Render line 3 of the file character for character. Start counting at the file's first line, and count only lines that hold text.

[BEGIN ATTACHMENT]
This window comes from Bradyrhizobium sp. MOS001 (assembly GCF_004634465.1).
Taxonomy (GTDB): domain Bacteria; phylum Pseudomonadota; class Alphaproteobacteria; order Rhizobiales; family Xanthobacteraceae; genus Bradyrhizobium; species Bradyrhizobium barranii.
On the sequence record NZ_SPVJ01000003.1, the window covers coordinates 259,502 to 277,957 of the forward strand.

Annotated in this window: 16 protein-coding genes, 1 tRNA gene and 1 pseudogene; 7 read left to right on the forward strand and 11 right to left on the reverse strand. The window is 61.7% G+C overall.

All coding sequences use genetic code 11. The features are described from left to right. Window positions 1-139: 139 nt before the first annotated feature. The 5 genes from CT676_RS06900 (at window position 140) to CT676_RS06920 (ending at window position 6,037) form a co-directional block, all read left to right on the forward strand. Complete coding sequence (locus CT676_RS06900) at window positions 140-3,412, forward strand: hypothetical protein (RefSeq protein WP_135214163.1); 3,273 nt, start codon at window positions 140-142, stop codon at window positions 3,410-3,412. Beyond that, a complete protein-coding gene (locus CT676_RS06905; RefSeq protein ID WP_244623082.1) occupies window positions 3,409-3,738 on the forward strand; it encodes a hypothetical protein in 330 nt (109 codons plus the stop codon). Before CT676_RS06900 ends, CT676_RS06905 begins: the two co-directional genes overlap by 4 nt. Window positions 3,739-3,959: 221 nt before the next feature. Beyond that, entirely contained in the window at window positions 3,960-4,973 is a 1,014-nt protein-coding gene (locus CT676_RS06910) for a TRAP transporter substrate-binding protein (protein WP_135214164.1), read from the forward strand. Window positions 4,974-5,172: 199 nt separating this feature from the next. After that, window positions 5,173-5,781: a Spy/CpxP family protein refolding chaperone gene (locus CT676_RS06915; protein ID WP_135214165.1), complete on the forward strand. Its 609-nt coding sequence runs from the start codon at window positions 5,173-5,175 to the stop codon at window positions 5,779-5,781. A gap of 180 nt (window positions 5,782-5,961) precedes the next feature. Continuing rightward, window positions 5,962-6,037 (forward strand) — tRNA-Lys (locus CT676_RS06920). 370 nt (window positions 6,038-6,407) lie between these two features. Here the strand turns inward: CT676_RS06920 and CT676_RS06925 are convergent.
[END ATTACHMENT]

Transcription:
On the sequence record NZ_SPVJ01000003.1, the window covers coordinates 259,502 to 277,957 of the forward strand.